Open main menu

Garry Mauro (born February 21, 1948) is an American politician. He was the four-term commissioner of the Texas General Land Office from 1983 to 1999 during the administrations of Governors Mark White, Bill Clements, Ann Richards, and George W. Bush. He is also known for losing the 1998 Texas gubernatorial election to Bush, who at that time was the incumbent governor seeking re-election. He is a member of the Democratic Party.[1]

Garry Mauro
Commissioner of the Texas General Land Office
In office
January 1, 1983 – January 5, 1999
GovernorMark White
Bill Clements
Ann Richards
George W. Bush
Preceded byBob Armstrong
Succeeded byDavid Dewhurst
Personal details
Born (1948-02-21) February 21, 1948 (age 71)
Bryan, Texas, U.S.
Political partyDemocratic
Spouse(s)Cristina Mauro
Alma materTexas A&M University, College Station
University of Texas, Austin

Life and careerEdit

Mauro, a native of Bryan, Texas, attended Waco, Texas Reicher Catholic High School. He attended college at Texas A&M University in College Station. He subsequently attended the University of Texas Law School.

Mauro went to work for United States Senator Ralph Yarborough after graduation from law school. He became Executive Director of the Texas Democratic Party by the time he was 30.

At 34 in 1982, he was elected to the statewide office of Texas Land Commissioner. Despite being targeted for defeat by the state Republican Party, he was re-elected three times.

Mauro became the second longest-serving Land Commissioner in Texas history serving a total of 16 years in office. He is credited by many for bringing new relevance to the office and taking the lead on important issues, including many environmental initiatives.

As chairman of the Veteran's Land Board, Mauro pushed legislation passed in 1983 that expanded the investment authority of the board and provided for increased loan ceiling for land and housing. The program was expanded to include certain National Guard personnel. He moved for exceptionally low interest rates, which led to a record number of housing loans for Texas veterans. In 1993, Mauro campaigned to gain voter approval of an additional $500 million in bonds for veterans housing loans and $250 million in bonds for land loans.

In 1989, the Texas Legislature approved a Mauro initiative to reduce air pollution and to sell more natural gas. The bill requires fleet operators in larger cities to convert to clean-burning fuels, including compressed natural gas. Mauro was appointed by Speaker Jim Wright to a Task Force that put similar measures in the re-authorization of the Clean Air Act. In 1993, President Bill Clinton appointed Mauro to be the Chairman of the Federal Fleet Conversion Task Force for Alternative Fuels which further implemented those measures.

Also in 1989, the Legislature passed a bill pushed by Mauro to facilitate the recycling of plastics. The bill requires manufacturers to code their plastic items according to resins used.

Mauro convinced the U.S. Senate to ratify the Annex V provision of the MARPOL Treaty, which outlaws the dumping of plastic items in the world's oceans. His main objective was to help clean up the Gulf of Mexico and reduce beach litter. His efforts also have resulted in the International Maritime Organization designating the Gulf and the "Wider Caribbean" as a "special area" to prohibit ships from dumping anything in the Gulf, with the exception of finely-ground food scraps.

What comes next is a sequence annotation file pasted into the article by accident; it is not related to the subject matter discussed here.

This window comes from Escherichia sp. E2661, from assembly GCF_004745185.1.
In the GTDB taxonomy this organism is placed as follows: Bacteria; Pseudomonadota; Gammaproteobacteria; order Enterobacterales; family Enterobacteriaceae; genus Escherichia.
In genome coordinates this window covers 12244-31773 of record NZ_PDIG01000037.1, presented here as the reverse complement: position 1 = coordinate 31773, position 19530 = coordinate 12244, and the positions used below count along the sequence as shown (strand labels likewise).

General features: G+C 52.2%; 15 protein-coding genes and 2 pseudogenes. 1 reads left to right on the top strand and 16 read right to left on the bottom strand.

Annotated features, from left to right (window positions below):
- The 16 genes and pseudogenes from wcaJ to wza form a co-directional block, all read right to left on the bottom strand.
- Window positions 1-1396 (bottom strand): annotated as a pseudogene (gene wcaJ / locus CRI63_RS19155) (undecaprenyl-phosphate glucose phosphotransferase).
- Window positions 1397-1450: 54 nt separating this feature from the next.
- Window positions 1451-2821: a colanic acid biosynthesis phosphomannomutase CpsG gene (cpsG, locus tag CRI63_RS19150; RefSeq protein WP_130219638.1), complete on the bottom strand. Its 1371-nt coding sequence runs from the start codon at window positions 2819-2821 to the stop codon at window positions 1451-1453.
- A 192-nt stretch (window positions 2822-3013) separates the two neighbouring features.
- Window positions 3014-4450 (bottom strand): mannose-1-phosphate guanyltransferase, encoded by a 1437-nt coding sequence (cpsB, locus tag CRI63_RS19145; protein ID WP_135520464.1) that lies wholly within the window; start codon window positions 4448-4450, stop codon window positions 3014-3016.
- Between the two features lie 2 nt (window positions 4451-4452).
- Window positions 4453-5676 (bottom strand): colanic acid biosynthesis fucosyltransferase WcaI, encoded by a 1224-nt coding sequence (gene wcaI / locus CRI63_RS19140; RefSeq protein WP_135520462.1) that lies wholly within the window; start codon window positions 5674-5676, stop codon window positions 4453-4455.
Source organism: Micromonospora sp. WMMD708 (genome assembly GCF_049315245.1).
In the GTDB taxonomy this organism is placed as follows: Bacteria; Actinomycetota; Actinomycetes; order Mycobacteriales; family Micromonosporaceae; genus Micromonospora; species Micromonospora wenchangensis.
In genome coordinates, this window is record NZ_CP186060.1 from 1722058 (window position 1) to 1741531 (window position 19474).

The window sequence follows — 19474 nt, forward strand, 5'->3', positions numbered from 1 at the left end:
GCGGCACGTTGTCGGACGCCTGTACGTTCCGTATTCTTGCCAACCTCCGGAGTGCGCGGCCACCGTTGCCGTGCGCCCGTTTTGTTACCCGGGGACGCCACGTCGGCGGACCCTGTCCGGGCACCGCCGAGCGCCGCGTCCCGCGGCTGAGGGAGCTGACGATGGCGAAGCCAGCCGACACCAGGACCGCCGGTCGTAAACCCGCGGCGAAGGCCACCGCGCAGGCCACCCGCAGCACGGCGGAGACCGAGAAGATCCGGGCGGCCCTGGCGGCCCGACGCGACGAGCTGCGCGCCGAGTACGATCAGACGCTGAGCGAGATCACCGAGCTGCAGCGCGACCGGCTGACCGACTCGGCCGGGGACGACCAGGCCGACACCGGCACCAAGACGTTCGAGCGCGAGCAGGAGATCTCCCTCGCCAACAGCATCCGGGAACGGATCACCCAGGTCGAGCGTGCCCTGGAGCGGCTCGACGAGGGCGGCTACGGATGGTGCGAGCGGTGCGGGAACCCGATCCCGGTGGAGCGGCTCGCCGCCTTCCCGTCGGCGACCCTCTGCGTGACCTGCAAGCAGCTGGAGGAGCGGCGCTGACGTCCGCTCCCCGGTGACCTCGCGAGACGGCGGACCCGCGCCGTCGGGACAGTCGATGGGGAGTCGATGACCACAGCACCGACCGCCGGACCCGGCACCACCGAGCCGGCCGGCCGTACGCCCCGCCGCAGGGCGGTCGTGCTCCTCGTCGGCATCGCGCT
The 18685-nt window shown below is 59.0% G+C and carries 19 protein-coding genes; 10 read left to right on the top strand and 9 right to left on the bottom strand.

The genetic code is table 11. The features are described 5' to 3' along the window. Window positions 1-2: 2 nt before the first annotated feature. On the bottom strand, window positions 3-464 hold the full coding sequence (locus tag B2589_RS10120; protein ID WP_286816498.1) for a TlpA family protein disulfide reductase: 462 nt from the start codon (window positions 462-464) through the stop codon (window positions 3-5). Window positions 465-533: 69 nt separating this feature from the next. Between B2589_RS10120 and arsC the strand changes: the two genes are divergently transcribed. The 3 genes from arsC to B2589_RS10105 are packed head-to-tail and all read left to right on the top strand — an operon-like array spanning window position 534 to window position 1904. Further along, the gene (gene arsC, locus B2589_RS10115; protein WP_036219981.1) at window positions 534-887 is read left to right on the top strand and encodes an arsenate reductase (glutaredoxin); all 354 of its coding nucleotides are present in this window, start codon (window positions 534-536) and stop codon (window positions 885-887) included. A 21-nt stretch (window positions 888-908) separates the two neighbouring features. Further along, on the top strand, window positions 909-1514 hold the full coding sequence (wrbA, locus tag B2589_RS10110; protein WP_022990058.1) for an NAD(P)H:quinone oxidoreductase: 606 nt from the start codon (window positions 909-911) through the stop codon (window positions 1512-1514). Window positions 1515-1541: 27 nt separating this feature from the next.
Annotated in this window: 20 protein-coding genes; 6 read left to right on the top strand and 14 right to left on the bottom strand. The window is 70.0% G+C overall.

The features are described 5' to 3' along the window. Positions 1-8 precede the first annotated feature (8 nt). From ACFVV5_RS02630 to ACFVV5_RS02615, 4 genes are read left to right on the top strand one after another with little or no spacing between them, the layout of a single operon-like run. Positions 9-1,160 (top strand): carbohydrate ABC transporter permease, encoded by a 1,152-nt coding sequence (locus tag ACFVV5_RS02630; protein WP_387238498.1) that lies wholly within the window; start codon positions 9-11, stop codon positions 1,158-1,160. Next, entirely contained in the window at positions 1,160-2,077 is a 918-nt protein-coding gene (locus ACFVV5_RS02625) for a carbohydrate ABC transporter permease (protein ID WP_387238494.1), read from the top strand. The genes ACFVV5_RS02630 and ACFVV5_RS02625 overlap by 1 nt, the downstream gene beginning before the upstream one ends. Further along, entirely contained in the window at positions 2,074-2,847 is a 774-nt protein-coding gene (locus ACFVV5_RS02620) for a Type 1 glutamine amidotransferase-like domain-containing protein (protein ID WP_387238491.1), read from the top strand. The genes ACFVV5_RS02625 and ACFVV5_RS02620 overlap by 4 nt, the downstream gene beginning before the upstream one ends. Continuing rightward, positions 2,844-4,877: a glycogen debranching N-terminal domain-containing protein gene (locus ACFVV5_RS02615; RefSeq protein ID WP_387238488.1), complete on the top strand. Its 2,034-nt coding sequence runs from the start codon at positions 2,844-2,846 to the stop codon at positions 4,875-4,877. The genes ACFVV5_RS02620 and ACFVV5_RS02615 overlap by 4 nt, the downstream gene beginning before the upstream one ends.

In 1991, Mauro played a key role in gaining passage of the Oil Spill Prevention & Response Act which makes the land office the lead state agency for spills in state waters, and coastal management legislation which gives the Land Office a strong hand in matters of environmental consequence along the coast.

The 1991 omnibus recycling bill backed by Mauro requires state purchasers to give preference to goods made of recycled materials, set a state goal of recycling 40 percent of the garbage stream, provided for development of standards for collection of household hazardous wastes, and for the recycling of old tires, batteries, and used motor oil. The Land Office made a statewide marketing study to facilitate the development of recycling businesses in the state.

In 1992, he served as the Texas State Chairman for Bill Clinton's presidential campaign. He took on the same role in 1996 for Clinton-Gore, in 2000 for Al Gore (as a co-chairman) and in 2004 for Dick Gephardt. In 2008 and again in 2016, he served as the Texas State Director for Hillary Clinton's presidential campaign.

After leaving office in 1999, he was appointed to the Fannie Mae Board of Directors by President Bill Clinton.

He is referenced in Bill Clinton's 2004 memoir My Life. Mauro met the future President and First Lady in 1972 while working on George McGovern's presidential campaign in Austin.

Mauro is the author of the memoir Beaches, Bureaucrats & Big Oil: One Man's Fight for Texas. The book was published in 1997.

Mauro is a licensed attorney in Texas and the District of Columbia. He serves as Chairman of the Board for LifeVantage Corporation. He holds a Series 6 & 7 Securities license and is a Managing Director for EntrustPermal.

Mauro lives in Austin, Texas and has 5 children.


  1. ^ Rainy, John (11 November 1998). "Republicans make county history". Wood County Democrat. Wood County, Texas. p. 1. Retrieved 8 March 2011.
Political offices
Preceded by
Bob Armstrong
Commissioner of the Texas General Land Office
Succeeded by
David Dewhurst
Party political offices
Preceded by
Ann Richards
Democratic nominee for Governor of Texas
Succeeded by
Tony Sanchez